• W. Newhauser, Proton Therapy Course, 2008-03-25 Concrete CompositionBuilder’s SpecificationPhysicist’s SpecificationFrom M. F. Kaplan, 1989Hydrogen content and massdensity are particularly important!W. Newhauser, Proton Therapy Course, 2008-03-25 Shielding Design ChallengesComplexity Many sources and barriers Radiation transport physics Regulatory requirementsUncertainty Facility usage patterns Equipment performance Basic dataW. Newhauser, Proton Therapy Course, 2008-03-25 Neutron ShieldingCalculationsNeutron SourceNeutron ShieldDose Calc PointW. Newhauser, Proton Therapy Course, 2008-03-25 Burton Moyer Father of Accelerator Health PhysicsFrom Paterson and Thomas, Eds., 1994W. Newhauser, Proton Therapy Course, 2008-03-25 Moyer Model for Slab ShieldingAttenuation, Inverse Square AngularDistributionProductionSee Homework Problem 4.3W. Newhauser, Proton Therapy Course, 2008-03-25 Monte Carlo, To the RescueJohn von Neuman in the 1940s [2].Stanisław Marcin Ulam in the 1950s [1].[1] Immediate source: http://www.zwoje-scrolls.com/zwoje16/text03.htm Ultimate source: Likely from Ulam's autobiography, Adventures of a mathematician[2] http://www.lanl.gov/history/atomicbomb/images/NeumannL.GIFW. Newhauser, Proton Therapy Course, 2008-03-25 ControlRoomMaze GantryCyclotronVaultSee Newhauser et al (2002) and Titt et al (2005)W. Newhauser, Proton Therapy Course, 2008-03-25 Ha HMC HmHm63 1.10.9 1.3100 7.1Comparison of MethodsSee Newhauser et al (2002) and Titt et al (2005)W. Newhauser, Proton Therapy Course, 2008-03-25 IBA / NPTC CyclotronCyclotron235 MeV300 nAExtractionChannelRadialProbeEnergy DegraderWheelW. Newhauser, Proton Therapy Course, 2008-03-25 Real World Problem:Post-Construction Shield ModificationsNewhauser et al., 2000See Homework Problem 4.4W. Newhauser, Proton Therapy Course, 2008-03-25 How to Measure Neutron Dose EquivalentPortable: SurveysPatch PanelFixed: Area MonitoringArea Monitoring SystemSee Newhauser et al Rad Prot Dosim 115 149-153 (2005)Area Montoring DisplayGround FloorTreatment FloorSee Newhauser et al Rad Prot Dosim 115 149-153 (2005)Area Monitoring Display1See Newhauser et al Rad Prot Dosim 115 149-153 (2005)Now for the hard question, “Are we doing enough to protect our patients?”W. Newhauser, Proton Therapy Course, 2008-03-25 Is There a Problem with Radiotherapy? In a study published in the New England Journal of Medicine in 2006, which looked at outcomes in more than 10,000 survivors, CCSS researchers found that almost two-thirds of patients reported at least one chronic health problem, one-quarter had a severe condition, and almost one-quarter had three or more chronic health problems.Late effects reported most frequently in this study were second cancers, cardiovascular disease, kidney disease, musculoskeletal conditions, and endocrine abnormalities. The risk of developing a health problem related to cancer treatment in childhood increased over time. Women face higher risks than men for late effects including breast cancer, cognitive dysfunction, heart disease, and hypothyroidism. Other factors influencing late effects include age at diagnosis, type of cancer, and types of treatment received. Radiation treatment, especially to the brain - and, in women, the chest - carries a high risk of long-term effects. "Both the magnitude and the diversity of the long-term health effects have been striking," says CCSS principal investigator Dr. Les Robison of St. Jude Children's Research Hospital in Memphis. "At 30 years after their diagnosis, more than 70 percent of childhood cancer survivors have a late-effect chronic health condition."From NCI Ca Bul, March 18, 2008 • Volume 5 / Number 6W. Newhauser, Proton Therapy Course, 2008-03-25 Is There a Problem in Diagnostic? “There may be disagreement within the medical community about the accuracy of the risk models ... These arguments will not be settled in the near term. However, one fact is indisputable: We must continue our efforts to do a better job of reducing radiation dose to children if and when they need a CT scan.”Goske et al. J Roentgenology 190 273-4 (2008)W. Newhauser, Proton Therapy Course, 2008-03-25 Is Photon Therapy the Problem?Protons(SOBP, 1 field)Photons(6 MV, 1 field)Photon IMRT(15 MV, 9 field)2nd ca [%/y]: 0.8Rel. risk: 150.490.051Miralbell et al., IJROBP 2002W. Newhauser, Proton Therapy Course, 2008-03-25 Is Proton Therapy the Problem? Hall (2007) recently posed the important question, "Does it make any sense to spend over $100 million on a proton facility, with the aim to reduce doses to normal tissues, and then to bathe the patient with a total body dose of neutrons, the RBE of which is poorly known, when the technology to avoid it is available and already in use elsewhere?” In the same article, Hall opined that “Protons are a major step forward for radiotherapy, but neutrons are bad news and must be minimized by the use of spot scanning techniques." See Hall, Technol in Ca Res Treat 2007;6:31-34W. Newhauser, Proton Therapy Course, 2008-03-25 Are Neutrons the Problem?Proton fluenceNeutron fluenceFontenot et al, Phys Med Biol 2008W. Newhauser, Proton Therapy Course, 2008-03-25 Are External Stray Neutrons a Problem?Fontenot et al, Phys Med Biol 2008W. Newhauser, Proton Therapy Course, 2008-03-25 For Prostate Therapy, What Do We Know With Confidence Thus Far? “Our results revealed that a two-field 76 Gy passively scattered proton treatment delivers an effective dose of only 415 mSv due to stray radiation. This corresponds to alifetime risk for developing a fatal second malignancy from stray radiation exposure of only 2%, assuming that the population-averaged risk coefficient of 5% per Sv (ICRP 1991) is applicable. However, we cannot exclude the possibility that the true risk coefficient for a cancer patient is substantially larger and clinically significant. For example, the lifetime risk would approach 20% if the assumed neutron radiation weighting factor were 100, as suggested by Kellerer et al (2006).”Fontenot et al, Phys Med Biol 2008See Homework Problem 4.5W. Newhauser, Proton Therapy Course, 2008-03-25 Protons versus PhotonsFontenot et al, Phys Med Biol 2008W. Newhauser, Proton Therapy Course, 2008-03-25 Are There Ways to Reduce Stray Radiation?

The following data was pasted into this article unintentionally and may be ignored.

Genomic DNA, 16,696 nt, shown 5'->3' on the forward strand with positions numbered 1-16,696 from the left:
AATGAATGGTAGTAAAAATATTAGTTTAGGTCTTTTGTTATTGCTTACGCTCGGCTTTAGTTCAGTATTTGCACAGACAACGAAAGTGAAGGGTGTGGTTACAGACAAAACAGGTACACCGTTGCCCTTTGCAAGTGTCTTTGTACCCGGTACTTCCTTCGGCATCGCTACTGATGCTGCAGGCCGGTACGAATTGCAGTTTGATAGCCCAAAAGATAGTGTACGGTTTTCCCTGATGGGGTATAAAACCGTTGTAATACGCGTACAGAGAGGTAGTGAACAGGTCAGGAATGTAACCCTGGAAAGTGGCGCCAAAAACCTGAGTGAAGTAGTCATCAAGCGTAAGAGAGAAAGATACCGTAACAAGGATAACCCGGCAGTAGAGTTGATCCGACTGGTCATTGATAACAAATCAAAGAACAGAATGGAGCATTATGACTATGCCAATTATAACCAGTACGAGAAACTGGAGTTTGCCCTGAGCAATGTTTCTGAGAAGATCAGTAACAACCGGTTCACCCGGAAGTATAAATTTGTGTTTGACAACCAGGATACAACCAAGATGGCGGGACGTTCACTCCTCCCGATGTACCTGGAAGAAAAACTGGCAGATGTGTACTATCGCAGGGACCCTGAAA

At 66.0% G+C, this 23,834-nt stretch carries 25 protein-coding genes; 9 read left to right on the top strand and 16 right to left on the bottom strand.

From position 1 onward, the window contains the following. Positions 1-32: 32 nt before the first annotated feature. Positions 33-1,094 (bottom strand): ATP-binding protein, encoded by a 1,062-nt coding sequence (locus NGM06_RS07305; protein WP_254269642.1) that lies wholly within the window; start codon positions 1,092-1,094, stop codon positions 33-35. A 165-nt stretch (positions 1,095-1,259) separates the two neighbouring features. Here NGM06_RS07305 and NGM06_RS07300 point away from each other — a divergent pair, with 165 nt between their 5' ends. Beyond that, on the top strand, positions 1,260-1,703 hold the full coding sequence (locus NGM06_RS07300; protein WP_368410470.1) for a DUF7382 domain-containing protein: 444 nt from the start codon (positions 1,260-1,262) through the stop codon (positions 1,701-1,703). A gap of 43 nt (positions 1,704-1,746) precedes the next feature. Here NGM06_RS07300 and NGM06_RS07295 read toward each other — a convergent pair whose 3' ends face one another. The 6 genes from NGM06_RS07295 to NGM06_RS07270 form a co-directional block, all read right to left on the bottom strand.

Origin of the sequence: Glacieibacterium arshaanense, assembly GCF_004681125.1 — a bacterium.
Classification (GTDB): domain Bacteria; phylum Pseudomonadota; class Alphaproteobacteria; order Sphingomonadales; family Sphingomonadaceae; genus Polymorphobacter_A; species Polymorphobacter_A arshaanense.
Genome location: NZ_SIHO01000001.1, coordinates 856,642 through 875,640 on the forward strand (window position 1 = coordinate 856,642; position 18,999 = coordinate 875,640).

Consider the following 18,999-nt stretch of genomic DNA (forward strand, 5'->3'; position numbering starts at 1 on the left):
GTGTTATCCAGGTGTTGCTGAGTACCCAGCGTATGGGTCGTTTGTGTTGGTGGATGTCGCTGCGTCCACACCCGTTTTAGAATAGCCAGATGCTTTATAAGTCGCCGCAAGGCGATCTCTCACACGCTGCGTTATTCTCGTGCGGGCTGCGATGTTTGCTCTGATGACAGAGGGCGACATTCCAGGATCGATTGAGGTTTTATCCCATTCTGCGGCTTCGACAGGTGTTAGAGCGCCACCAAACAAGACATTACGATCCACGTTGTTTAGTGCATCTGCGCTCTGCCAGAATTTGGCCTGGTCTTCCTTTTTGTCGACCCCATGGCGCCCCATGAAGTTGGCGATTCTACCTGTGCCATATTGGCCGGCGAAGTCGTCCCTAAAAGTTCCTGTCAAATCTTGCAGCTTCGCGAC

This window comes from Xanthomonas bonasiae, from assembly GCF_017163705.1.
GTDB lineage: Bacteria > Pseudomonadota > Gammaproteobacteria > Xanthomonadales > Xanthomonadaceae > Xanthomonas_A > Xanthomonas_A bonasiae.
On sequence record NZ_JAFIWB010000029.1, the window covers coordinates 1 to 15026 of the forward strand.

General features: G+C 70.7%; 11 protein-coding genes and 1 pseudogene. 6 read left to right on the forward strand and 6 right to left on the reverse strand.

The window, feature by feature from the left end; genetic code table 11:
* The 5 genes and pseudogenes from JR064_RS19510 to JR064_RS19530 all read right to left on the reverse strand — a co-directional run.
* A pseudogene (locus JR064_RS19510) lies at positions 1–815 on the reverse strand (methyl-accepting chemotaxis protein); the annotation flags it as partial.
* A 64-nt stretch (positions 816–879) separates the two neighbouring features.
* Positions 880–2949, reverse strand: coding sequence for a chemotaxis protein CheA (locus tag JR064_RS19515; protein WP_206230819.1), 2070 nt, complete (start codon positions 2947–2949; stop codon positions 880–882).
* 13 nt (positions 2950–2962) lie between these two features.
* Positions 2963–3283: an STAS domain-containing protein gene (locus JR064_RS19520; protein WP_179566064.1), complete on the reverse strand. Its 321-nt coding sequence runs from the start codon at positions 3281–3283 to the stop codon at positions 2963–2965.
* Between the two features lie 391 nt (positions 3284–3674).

• Brenner and Hall (2008) wrote "... it would be highly desirable to optimize … passively modulated proton beamlines, in order to reduce the … neutron-related second cancer risk."